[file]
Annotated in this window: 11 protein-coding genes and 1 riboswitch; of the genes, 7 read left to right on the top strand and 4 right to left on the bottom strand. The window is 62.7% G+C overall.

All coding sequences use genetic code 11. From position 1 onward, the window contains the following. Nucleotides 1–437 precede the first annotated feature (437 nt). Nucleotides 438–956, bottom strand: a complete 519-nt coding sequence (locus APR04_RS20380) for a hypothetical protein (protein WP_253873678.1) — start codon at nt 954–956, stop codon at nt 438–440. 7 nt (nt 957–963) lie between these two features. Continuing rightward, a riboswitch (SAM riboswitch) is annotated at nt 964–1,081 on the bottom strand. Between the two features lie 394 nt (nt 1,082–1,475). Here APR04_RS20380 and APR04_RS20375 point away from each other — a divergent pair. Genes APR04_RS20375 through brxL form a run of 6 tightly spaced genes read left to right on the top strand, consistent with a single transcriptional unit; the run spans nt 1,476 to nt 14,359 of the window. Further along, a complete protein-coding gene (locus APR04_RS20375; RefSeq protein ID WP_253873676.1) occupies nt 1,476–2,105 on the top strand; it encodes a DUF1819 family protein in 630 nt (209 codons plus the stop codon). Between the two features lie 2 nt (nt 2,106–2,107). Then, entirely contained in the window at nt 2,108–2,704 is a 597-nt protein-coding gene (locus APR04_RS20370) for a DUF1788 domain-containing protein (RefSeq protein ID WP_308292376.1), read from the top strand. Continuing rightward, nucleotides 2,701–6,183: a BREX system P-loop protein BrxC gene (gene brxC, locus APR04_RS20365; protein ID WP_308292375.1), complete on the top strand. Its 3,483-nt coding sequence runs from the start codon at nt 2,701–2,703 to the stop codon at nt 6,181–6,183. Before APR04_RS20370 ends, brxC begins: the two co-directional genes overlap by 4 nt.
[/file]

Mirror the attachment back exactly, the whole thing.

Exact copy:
Annotated in this window: 11 protein-coding genes and 1 riboswitch; of the genes, 7 read left to right on the top strand and 4 right to left on the bottom strand. The window is 62.7% G+C overall.

All coding sequences use genetic code 11. From position 1 onward, the window contains the following. Nucleotides 1–437 precede the first annotated feature (437 nt). Nucleotides 438–956, bottom strand: a complete 519-nt coding sequence (locus APR04_RS20380) for a hypothetical protein (protein WP_253873678.1) — start codon at nt 954–956, stop codon at nt 438–440. 7 nt (nt 957–963) lie between these two features. Continuing rightward, a riboswitch (SAM riboswitch) is annotated at nt 964–1,081 on the bottom strand. Between the two features lie 394 nt (nt 1,082–1,475). Here APR04_RS20380 and APR04_RS20375 point away from each other — a divergent pair. Genes APR04_RS20375 through brxL form a run of 6 tightly spaced genes read left to right on the top strand, consistent with a single transcriptional unit; the run spans nt 1,476 to nt 14,359 of the window. Further along, a complete protein-coding gene (locus APR04_RS20375; RefSeq protein ID WP_253873676.1) occupies nt 1,476–2,105 on the top strand; it encodes a DUF1819 family protein in 630 nt (209 codons plus the stop codon). Between the two features lie 2 nt (nt 2,106–2,107). Then, entirely contained in the window at nt 2,108–2,704 is a 597-nt protein-coding gene (locus APR04_RS20370) for a DUF1788 domain-containing protein (RefSeq protein ID WP_308292376.1), read from the top strand. Continuing rightward, nucleotides 2,701–6,183: a BREX system P-loop protein BrxC gene (gene brxC, locus APR04_RS20365; protein ID WP_308292375.1), complete on the top strand. Its 3,483-nt coding sequence runs from the start codon at nt 2,701–2,703 to the stop codon at nt 6,181–6,183. Before APR04_RS20370 ends, brxC begins: the two co-directional genes overlap by 4 nt.